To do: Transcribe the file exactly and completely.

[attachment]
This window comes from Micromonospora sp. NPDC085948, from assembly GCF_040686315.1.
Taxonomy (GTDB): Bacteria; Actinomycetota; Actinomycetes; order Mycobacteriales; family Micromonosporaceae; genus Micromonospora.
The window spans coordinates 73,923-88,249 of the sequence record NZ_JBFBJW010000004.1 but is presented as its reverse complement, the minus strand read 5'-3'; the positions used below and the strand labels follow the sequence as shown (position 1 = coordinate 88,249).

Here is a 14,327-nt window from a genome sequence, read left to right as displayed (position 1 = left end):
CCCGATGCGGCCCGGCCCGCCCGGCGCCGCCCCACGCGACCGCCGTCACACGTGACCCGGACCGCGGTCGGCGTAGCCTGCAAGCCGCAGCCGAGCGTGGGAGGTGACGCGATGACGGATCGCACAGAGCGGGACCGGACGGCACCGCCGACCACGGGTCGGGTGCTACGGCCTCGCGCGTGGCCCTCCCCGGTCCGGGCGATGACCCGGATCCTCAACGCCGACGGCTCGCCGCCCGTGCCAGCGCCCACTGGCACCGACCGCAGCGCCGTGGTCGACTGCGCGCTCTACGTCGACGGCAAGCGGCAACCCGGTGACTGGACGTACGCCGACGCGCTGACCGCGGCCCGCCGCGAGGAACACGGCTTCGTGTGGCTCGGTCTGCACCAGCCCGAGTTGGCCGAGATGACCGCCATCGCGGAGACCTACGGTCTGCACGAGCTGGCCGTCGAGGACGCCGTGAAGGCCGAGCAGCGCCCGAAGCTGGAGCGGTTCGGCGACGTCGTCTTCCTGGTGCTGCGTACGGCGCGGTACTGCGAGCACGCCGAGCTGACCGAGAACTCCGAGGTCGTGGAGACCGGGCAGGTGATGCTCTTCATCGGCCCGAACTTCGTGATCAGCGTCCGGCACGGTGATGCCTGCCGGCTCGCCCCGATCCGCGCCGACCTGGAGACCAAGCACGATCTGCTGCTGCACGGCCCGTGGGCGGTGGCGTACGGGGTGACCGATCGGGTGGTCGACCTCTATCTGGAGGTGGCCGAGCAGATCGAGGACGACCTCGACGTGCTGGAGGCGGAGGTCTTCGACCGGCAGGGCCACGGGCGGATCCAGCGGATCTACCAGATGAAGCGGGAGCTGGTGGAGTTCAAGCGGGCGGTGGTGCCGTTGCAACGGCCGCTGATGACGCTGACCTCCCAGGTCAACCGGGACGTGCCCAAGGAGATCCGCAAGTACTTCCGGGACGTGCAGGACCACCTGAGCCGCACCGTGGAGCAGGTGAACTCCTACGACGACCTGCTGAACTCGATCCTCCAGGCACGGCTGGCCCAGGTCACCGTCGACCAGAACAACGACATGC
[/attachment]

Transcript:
This window comes from Micromonospora sp. NPDC085948, from assembly GCF_040686315.1.
Taxonomy (GTDB): Bacteria; Actinomycetota; Actinomycetes; order Mycobacteriales; family Micromonosporaceae; genus Micromonospora.
The window spans coordinates 73,923-88,249 of the sequence record NZ_JBFBJW010000004.1 but is presented as its reverse complement, the minus strand read 5'-3'; the positions used below and the strand labels follow the sequence as shown (position 1 = coordinate 88,249).

Here is a 14,327-nt window from a genome sequence, read left to right as displayed (position 1 = left end):
CCCGATGCGGCCCGGCCCGCCCGGCGCCGCCCCACGCGACCGCCGTCACACGTGACCCGGACCGCGGTCGGCGTAGCCTGCAAGCCGCAGCCGAGCGTGGGAGGTGACGCGATGACGGATCGCACAGAGCGGGACCGGACGGCACCGCCGACCACGGGTCGGGTGCTACGGCCTCGCGCGTGGCCCTCCCCGGTCCGGGCGATGACCCGGATCCTCAACGCCGACGGCTCGCCGCCCGTGCCAGCGCCCACTGGCACCGACCGCAGCGCCGTGGTCGACTGCGCGCTCTACGTCGACGGCAAGCGGCAACCCGGTGACTGGACGTACGCCGACGCGCTGACCGCGGCCCGCCGCGAGGAACACGGCTTCGTGTGGCTCGGTCTGCACCAGCCCGAGTTGGCCGAGATGACCGCCATCGCGGAGACCTACGGTCTGCACGAGCTGGCCGTCGAGGACGCCGTGAAGGCCGAGCAGCGCCCGAAGCTGGAGCGGTTCGGCGACGTCGTCTTCCTGGTGCTGCGTACGGCGCGGTACTGCGAGCACGCCGAGCTGACCGAGAACTCCGAGGTCGTGGAGACCGGGCAGGTGATGCTCTTCATCGGCCCGAACTTCGTGATCAGCGTCCGGCACGGTGATGCCTGCCGGCTCGCCCCGATCCGCGCCGACCTGGAGACCAAGCACGATCTGCTGCTGCACGGCCCGTGGGCGGTGGCGTACGGGGTGACCGATCGGGTGGTCGACCTCTATCTGGAGGTGGCCGAGCAGATCGAGGACGACCTCGACGTGCTGGAGGCGGAGGTCTTCGACCGGCAGGGCCACGGGCGGATCCAGCGGATCTACCAGATGAAGCGGGAGCTGGTGGAGTTCAAGCGGGCGGTGGTGCCGTTGCAACGGCCGCTGATGACGCTGACCTCCCAGGTCAACCGGGACGTGCCCAAGGAGATCCGCAAGTACTTCCGGGACGTGCAGGACCACCTGAGCCGCACCGTGGAGCAGGTGAACTCCTACGACGACCTGCTGAACTCGATCCTCCAGGCACGGCTGGCCCAGGTCACCGTCGACCAGAACAACGACATGC